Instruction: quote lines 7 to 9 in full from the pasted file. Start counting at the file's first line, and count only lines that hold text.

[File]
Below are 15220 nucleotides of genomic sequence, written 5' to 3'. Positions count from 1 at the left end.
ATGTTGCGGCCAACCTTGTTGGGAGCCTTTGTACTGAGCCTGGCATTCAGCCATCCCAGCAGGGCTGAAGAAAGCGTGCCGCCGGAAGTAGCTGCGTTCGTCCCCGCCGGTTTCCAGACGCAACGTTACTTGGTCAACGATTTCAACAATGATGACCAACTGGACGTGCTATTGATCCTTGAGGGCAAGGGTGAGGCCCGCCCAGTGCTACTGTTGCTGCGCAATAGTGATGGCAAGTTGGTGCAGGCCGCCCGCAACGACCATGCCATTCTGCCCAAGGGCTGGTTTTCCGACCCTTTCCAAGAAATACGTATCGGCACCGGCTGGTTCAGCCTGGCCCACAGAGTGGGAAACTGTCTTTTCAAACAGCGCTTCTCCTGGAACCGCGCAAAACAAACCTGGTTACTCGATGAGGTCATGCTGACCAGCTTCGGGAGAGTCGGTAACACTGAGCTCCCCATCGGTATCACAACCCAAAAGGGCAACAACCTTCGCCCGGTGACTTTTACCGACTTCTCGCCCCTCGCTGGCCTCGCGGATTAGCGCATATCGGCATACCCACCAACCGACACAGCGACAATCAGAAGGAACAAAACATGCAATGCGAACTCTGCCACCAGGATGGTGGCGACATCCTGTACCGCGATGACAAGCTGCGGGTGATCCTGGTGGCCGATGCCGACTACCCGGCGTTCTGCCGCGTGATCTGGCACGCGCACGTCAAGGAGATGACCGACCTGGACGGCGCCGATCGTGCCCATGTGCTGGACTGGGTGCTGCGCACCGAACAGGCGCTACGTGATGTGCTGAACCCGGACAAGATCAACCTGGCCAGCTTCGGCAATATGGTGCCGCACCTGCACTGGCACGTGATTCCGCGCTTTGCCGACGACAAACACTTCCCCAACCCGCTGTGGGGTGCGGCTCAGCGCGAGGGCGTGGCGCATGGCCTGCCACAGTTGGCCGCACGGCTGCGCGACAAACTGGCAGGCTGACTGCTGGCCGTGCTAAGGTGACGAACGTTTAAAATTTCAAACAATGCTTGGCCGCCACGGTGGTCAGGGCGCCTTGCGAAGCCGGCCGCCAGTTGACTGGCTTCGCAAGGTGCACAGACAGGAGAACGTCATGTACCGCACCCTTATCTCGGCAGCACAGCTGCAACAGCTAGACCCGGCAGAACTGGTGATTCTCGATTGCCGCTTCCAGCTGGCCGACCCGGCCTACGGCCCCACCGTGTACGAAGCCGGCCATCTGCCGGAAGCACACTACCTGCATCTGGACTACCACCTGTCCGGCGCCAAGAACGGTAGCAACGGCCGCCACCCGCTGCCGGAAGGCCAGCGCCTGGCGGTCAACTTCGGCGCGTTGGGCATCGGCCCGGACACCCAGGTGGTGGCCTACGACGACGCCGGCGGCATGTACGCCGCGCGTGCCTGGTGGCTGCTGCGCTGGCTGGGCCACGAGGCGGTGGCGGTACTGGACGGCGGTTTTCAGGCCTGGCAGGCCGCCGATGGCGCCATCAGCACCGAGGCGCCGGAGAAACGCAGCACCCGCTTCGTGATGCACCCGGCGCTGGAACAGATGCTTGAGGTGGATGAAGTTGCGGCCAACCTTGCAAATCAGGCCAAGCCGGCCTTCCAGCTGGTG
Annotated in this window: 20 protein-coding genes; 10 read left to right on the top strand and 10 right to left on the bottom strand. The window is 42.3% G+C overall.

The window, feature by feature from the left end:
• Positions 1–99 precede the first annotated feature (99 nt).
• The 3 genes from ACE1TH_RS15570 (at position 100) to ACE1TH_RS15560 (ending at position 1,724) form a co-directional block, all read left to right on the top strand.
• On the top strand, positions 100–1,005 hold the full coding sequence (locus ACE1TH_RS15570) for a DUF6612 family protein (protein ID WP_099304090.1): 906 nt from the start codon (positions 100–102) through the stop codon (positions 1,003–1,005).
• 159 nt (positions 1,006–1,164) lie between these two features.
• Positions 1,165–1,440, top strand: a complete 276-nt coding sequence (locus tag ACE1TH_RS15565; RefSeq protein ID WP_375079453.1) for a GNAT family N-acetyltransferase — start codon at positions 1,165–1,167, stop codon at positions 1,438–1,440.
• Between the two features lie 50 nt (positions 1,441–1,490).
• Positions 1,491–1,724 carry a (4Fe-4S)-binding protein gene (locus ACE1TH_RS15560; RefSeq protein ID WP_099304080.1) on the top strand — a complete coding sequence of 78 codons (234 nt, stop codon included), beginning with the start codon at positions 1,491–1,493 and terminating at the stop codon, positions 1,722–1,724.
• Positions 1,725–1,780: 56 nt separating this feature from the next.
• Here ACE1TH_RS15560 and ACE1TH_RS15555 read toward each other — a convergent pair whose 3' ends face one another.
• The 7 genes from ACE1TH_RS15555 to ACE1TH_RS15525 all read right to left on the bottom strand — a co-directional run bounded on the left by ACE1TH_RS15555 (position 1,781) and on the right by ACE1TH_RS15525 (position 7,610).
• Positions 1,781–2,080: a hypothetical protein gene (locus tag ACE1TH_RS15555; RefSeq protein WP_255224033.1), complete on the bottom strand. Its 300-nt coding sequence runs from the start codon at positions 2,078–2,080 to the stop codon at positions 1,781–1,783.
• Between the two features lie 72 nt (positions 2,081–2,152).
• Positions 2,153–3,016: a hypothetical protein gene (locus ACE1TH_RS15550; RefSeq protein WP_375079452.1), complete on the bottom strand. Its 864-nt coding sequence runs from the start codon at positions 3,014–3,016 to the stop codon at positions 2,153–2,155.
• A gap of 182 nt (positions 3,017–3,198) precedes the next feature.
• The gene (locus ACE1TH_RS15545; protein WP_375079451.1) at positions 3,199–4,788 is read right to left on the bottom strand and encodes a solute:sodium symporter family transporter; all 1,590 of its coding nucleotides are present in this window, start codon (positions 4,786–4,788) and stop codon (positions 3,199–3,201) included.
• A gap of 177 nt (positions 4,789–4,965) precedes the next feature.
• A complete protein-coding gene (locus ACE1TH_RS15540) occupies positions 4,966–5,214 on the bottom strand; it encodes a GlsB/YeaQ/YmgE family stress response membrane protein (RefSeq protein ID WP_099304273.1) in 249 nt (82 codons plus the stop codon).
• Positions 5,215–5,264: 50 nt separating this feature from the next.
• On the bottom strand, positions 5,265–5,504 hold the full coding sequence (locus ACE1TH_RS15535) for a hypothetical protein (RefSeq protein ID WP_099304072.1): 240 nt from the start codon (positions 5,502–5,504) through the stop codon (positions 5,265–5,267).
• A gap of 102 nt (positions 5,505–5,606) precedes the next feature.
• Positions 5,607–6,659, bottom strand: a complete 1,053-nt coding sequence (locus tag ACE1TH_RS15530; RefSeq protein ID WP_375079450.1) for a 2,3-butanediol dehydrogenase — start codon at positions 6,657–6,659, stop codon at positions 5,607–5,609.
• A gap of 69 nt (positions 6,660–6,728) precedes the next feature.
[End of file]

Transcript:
• On the top strand, positions 100–1,005 hold the full coding sequence (locus ACE1TH_RS15570) for a DUF6612 family protein (protein ID WP_099304090.1): 906 nt from the start codon (positions 100–102) through the stop codon (positions 1,003–1,005).
• 159 nt (positions 1,006–1,164) lie between these two features.
• Positions 1,165–1,440, top strand: a complete 276-nt coding sequence (locus tag ACE1TH_RS15565; RefSeq protein ID WP_375079453.1) for a GNAT family N-acetyltransferase — start codon at positions 1,165–1,167, stop codon at positions 1,438–1,440.